When you jump into a new homeschool year, especially when you’re teaching little ones, one of the first things you often need to teach your kids is the days of the week. This way, they can learn to keep track of time and discover how the days follow each other.
There are plenty of methods for learning the days of the week, but this craft gives your kids a hands-on method for keeping track of the weekdays. Depending on your kids’ ages and skill levels, they can help to write out the days of the week and cut out the pieces of paper.
And of course, even very young children can help with the gluing part, as they glue the colored papers to the base and then glue the days of the week on top of the colored pieces of paper.
Here are the step-by-step instructions, along with images, for this fun “days of the week” craft for kids.
Days of the Week Craft
We’re using cardstock paper for the base pieces (the 2 round bases, one of which will be larger than the other) and colored craft paper for the 7 “slices” or days of the week. Use a different colored paper for each slice. Trace and cut out the provided template patterns from the selected papers.
On small rectangular pieces of paper, write down the names of the seven days and these three words, which will help your children track the days of the week:
Take the small base cutout and start attaching the slice cutouts to the small base with glue. Keep the pointy ends placed in the center of the base, basically like a pie or pizza with slices.
Glue all seven slices on the small base. It should look something like the following image, though with your own choice of colored paper.
Attach the day paper cutouts on the slices, with glue.
Make sure to keep the order of days correct while attaching them to the slices. If you are doing this activity with your kids, give them the days of the week in the right order as you work on the craft. Repeat the seven days of the week in order with them a few times, to help them grasp the concept you are teaching them.
Take the big base cutout and attach a small piece of cardstock paper or foam sheet in the center of the base (or as close to the center as you can get it).
Place the small base cutout on the top of the big base, making sure that the centers of both bases are matched nicely.
Use a sharp object, such as a large sewing needle, to make a small hole in the center of the bases.
Join both bases through the center hole using a Brad pin.
Attach the “yesterday,” “today,” and “tomorrow” paper cutouts on the big base, one after the other, far enough apart so that each of them is placed above a separate day of the small base. Use the image below if needed to help you get this part done accurately.
While doing this part of the craft with your child, you can talk about time together. Help them understand the concept of today, the present; yesterday, which is what happened before they slept and got up this morning; and tomorrow, which will take place after they go to sleep tonight and wake up again in the morning.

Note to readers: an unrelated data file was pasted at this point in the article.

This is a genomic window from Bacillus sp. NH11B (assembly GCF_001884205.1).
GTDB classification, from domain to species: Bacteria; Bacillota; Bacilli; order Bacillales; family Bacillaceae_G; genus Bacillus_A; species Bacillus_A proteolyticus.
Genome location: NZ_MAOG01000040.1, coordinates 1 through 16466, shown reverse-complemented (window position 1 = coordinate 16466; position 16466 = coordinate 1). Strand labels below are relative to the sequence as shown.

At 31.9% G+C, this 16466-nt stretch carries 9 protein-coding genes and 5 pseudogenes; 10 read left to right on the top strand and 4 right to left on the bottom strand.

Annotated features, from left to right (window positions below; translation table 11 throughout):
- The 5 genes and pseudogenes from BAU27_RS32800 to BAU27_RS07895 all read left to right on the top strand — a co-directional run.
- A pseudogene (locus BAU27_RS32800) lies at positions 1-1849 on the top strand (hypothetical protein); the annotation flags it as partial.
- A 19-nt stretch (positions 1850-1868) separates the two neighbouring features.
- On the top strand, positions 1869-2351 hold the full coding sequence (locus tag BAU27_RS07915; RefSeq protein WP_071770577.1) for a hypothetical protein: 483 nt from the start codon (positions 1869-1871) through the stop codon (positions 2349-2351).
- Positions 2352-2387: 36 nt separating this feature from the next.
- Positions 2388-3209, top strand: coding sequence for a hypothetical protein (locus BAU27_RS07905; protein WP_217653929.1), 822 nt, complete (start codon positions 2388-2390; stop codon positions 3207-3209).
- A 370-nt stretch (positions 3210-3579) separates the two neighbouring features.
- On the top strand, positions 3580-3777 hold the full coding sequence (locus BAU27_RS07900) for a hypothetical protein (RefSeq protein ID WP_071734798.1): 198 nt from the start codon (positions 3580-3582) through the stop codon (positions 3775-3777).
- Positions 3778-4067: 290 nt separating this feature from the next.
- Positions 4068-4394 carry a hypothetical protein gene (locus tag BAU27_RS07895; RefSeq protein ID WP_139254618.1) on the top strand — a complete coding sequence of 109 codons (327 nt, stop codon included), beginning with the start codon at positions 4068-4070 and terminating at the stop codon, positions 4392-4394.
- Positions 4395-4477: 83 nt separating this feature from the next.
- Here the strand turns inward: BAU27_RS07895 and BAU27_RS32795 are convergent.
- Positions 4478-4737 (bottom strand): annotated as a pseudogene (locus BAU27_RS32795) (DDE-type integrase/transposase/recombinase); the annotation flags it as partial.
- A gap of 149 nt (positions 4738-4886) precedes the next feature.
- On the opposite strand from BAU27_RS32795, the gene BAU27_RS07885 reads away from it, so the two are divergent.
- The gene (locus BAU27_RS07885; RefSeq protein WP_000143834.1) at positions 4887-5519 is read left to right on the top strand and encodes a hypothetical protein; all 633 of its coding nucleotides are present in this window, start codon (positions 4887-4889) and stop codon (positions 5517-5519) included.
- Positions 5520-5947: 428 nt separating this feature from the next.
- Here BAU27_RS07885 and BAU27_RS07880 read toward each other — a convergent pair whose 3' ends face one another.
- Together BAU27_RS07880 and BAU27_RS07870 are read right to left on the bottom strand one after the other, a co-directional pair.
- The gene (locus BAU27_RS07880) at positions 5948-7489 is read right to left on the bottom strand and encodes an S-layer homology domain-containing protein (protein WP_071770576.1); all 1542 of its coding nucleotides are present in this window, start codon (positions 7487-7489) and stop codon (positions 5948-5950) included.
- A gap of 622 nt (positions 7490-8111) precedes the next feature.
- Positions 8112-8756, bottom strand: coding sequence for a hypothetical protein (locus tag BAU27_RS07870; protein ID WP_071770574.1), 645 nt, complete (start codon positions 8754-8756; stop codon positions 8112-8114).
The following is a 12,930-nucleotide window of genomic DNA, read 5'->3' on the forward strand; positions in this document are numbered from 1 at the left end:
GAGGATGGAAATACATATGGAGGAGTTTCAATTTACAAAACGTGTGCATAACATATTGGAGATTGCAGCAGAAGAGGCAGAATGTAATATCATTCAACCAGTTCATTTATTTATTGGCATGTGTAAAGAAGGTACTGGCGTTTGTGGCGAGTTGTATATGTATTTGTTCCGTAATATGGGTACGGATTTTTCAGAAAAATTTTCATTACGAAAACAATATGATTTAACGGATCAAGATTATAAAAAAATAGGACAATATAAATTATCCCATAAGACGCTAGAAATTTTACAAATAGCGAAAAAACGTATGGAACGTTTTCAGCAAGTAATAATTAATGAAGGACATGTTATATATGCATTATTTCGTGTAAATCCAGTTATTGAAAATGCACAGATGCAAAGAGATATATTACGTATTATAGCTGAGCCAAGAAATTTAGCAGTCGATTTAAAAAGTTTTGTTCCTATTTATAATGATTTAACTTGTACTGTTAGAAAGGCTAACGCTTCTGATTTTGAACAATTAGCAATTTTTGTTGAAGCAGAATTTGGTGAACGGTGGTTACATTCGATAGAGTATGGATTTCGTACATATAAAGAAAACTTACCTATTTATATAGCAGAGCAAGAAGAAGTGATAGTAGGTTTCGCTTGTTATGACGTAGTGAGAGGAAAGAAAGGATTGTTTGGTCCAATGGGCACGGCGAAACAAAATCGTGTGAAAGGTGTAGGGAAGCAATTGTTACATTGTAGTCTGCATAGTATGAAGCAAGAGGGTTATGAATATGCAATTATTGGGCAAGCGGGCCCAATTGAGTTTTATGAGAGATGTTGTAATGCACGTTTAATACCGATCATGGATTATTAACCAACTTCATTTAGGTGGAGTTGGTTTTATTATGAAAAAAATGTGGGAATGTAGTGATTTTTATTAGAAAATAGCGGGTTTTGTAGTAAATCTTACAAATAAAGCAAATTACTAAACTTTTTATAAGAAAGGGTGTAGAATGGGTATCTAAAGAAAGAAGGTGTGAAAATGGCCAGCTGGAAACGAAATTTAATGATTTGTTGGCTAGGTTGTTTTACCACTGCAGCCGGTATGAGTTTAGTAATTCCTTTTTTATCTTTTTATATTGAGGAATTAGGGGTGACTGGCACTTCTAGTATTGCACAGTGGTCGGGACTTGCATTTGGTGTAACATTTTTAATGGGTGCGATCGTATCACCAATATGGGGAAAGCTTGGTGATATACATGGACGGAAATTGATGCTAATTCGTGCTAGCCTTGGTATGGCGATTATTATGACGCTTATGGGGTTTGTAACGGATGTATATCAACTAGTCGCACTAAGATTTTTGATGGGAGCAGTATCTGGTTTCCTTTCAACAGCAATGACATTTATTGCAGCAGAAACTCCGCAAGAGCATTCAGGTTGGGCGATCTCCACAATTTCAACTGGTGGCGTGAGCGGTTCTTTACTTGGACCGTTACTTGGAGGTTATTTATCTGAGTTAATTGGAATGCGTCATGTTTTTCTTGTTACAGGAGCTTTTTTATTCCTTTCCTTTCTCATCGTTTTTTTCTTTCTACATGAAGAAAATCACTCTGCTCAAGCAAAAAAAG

How to Teach the Days of the Week
Here are a few creative ways you can help your children learn the days of the week:
- Daily Routine: Incorporate the days of the week into your daily routine. For example, you can say, “Today is Monday, and on Mondays, we do X.” This helps them understand the concept of days in a practical way.
- Songs and Rhymes: There are many catchy songs and rhymes about the days of the week that you can sing together. Repetition through music can help children remember the order of the days.
- Themed Activities: Plan themed activities or crafts for each day of the week. For instance, “Wednesday is craft day,” or “Saturday is outdoor play day.” This way, they associate each day with a specific activity.
- Storytelling: Tell short stories or create simple scenarios that involve the days of the week. For example, “On Thursday, we went to the park and had a picnic.” This helps children connect the days with events and experiences.
- Calendar Marking: Allow your child to mark off each day on a physical calendar as it passes. This helps them visually track the progression of days.
- Weekend Planning: Involve your child in planning weekend activities. Discuss what you’ll do on Saturday and Sunday, reinforcing the concept of weekdays and weekends.
- Use Everyday Situations: Point out the days of the week in everyday life. For instance, when discussing the schedule for the week or making plans, mention the days and what activities are associated with them.
Remember that young children learn best through repetition and hands-on experiences, so be patient and make learning about the days of the week a part of your daily interactions and activities.
Books about the Days of the Week
Reading together can be a great way to reinforce learning. Here are some children’s books that feature the days of the week as part of the story.
Related Activities about Time
One activity that goes along with learning the days of the week is learning to tell time. Here is a fun and interactive Telling Time Activity Set to engage your young learner as he or she works towards mastering this important life skill.
These printable telling time worksheets will also help young students master the concept of time.
And lastly, if you’re a homeschool mom juggling homemaking and teaching your little ones, it might be all you can do to keep track of the days yourself, much less plan healthy meals for your family each day! Here are 5 easy ways to simplify meals for busy homeschool days.